Jodhpur Tour
This bustling desert city is the second largest city in Rajasthan after Jaipur and has landscape dominated by the massive Meherangarh Fort topping a sheer rocky ridge.

The old city is fenced by 10 km long wall with eight Gates leading out of it. The new city is outside the walled city. Rao Jodha, a chief of the Rathore clan, founded the city in 1459 and it is named after him.

The Afghans drove the Rathores out of their original homeland Kaunaj and they fled to this region around Pali a short distance from present day Jodhpur. A manoeuvre lead to marriage between Rathore Siahaji and the sister of a local prince that helped the Rathores to establish and strengthen themselves in this region. In fact they flourished so well that managed to oust the Pratiharas of Mandore, just 9 km of present day Jodhpur. By 1459 a need for more secured capital lead to the founding of Meherangarh

Fort on its rocky perch and Jodhpur was thus founded by Rao Jodha. The Rathores enjoyed good relations with the Mughals and Maharaja Jaswant Singh (1678) supported Shah Jahan in the latter's struggle for war of succession. Only problematic relationship they had was with Aurangzeb. After Auranzeb's death Maharaja Ajit Singh drove out Mughals from Ajmer and added it to Marwar.

Earlier called the Chintamani fort, the fort was built in 1459 by Rao Jodha the founder of Jodhpur on the summit of a steep hill called the Bakharchiriya or bird's nest. The citadel was fortified by eight Pols or gates (now reduced to seven) regulating entry into the premises. The expansive ramparts of the castle span some 10km, and if you stand atop the fort, you do get a bird's eye view of the city with its whitewashed homes. Bakharchiriya was an apt name for the hilltop on which the fort now sits, is perched on top of Meherangarh and from there you get a commanding view of the landscape. In fact from that vantage point, you can even sight the Kumbhalgarh fort situated a good 125 km away. The fort stands 122 metres above the plain and rises on sheer bare rock. It is fortified by walls ranging from seven to twenty-four metres in thickness, and rising upto a height of 40 metres.

The Jaswant Thada, located half way up the interminably long road that climbs onwards to the fort, is the traditional cremation ground of the rulers of Jodhpur. Taking pride of place amongst the ornamental gardens and chattris is the fabulous white marble memorial to Jaswant Singh II, built in 1899. The cenotaphs of other rulers , in the same neighborhood , are relatively simpler.

If there is one palace that combines architectural extravaganza with aesthetic triumph, it is the Umaid Bhawan Palace. If there is something that is best experienced than described, it is absolutely a stay at the Hotel Umaid Bhawan Palace.

Furnished with fashionable Art Deco interiors by the Polish artist and decorator, S. Norblin, the Umaid Bhawan Palace consumed one million square feet of the finest marble. The world of Hotel Umaid Bhawan Palace, Jodhpur contained everything that the royalty required – a private cinema hall, a luxurious swimming pool inlaid with tiles depicting the zodiac, gigantic royal suites, a soaring rotunda, fancy ball rooms, a majestic durbar hall, billiards room, ballrooms, banquet halls, libraries, staff quarters, servant quarters.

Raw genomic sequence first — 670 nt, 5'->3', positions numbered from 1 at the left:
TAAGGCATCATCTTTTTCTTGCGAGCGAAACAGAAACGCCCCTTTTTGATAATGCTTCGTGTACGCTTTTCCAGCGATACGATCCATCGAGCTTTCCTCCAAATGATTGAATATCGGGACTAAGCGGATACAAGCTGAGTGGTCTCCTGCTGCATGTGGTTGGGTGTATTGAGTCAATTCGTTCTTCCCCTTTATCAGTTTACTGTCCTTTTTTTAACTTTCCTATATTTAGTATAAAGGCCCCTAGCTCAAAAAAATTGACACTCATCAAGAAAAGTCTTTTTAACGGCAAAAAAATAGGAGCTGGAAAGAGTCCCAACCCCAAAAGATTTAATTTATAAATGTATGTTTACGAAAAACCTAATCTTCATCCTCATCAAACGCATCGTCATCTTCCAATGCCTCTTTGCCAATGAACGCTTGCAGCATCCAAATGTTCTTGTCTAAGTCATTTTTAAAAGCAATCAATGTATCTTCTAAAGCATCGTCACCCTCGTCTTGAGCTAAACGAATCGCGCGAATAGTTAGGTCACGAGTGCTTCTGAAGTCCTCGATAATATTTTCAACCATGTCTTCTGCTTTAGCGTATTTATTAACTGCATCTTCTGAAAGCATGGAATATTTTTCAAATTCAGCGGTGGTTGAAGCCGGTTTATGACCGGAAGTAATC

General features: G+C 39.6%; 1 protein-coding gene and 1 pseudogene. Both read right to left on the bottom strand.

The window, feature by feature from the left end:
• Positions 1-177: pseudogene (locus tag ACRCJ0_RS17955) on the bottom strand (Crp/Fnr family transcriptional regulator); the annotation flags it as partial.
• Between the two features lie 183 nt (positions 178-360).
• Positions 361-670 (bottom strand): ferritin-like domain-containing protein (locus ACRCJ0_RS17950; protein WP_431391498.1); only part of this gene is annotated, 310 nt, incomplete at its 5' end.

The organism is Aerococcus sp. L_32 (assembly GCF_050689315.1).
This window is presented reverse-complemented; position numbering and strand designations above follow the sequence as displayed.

The Rai Ka Bag Palace of Jodhpur, Rajasthan is a well known tourist spot to visit. This palace was built in 1663 by the queen of Maharaja Jaswant Singh-I, Hadiji. It is located right next to the Raika Bag palace railway station. In 1883, When Swami Dayanand Saraswati visited Jodhpur, he preached from this palace.

Mandore garden is a popular local attraction. In the Mandore garden, there are the dewals or cenotaphs of Jodhpur's former rulers. Mandore garden has high rock terrace. The garden is open for tourists from 8 am to 8 pm. The ruined fort and palace of yester years are still intact on the hilltop and below this there is Mandore garden for public amusement and has the cenotaphs of Jodhpur's maharajas probably using this garden. Besides a baoli, there is the Hall of Heroes, with 15 figures carved out of living rock, from where the path to the fort reaches Mandore Gardens.

The city of Jodhpur, although situated in the desert city of Rajasthan, has some wonderfully landscaped gardens to boast of. The gardens in Jodhpur are considered to be major tourist attractions in Jodhpur. One of the best ways to connect with nature is through parks and gardens. They are a visual treat to the eyes of the tourists, acting as a break from the desert landscape. During tours to Jodhpur you should visit the various parks in Jodhpur, India. There are quite a few gorgeous Jodhpur gardens for the purpose of sightseeing. Among them Nehru park, Jodhpur warrants a special mention.

One of the popular gardens of Jodhpur is the Jodhpur Umed garden. It is spread on an area of 82 acres. The famous Umed garden of Jodhpur, Rajasthan was developed by Maharaja Umed Singh. It is named after him only. The garden has five separate gates around it to facilitate entry to the garden from different directions. It has lush green lawns with beautiful roses and other seasoned flowers. Also inside the garden, is a museum, towering Ashoka trees, artistically designed fountains, a library and a zoo.